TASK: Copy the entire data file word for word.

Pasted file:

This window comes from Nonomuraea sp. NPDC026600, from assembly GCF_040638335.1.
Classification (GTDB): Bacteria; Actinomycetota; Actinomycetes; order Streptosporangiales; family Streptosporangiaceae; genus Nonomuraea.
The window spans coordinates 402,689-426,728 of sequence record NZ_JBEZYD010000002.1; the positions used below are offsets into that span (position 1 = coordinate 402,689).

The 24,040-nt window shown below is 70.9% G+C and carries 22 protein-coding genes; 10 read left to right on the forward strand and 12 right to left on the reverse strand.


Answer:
This window comes from Nonomuraea sp. NPDC026600, from assembly GCF_040638335.1.
Classification (GTDB): Bacteria; Actinomycetota; Actinomycetes; order Streptosporangiales; family Streptosporangiaceae; genus Nonomuraea.
The window spans coordinates 402,689-426,728 of sequence record NZ_JBEZYD010000002.1; the positions used below are offsets into that span (position 1 = coordinate 402,689).

The 24,040-nt window shown below is 70.9% G+C and carries 22 protein-coding genes; 10 read left to right on the forward strand and 12 right to left on the reverse strand.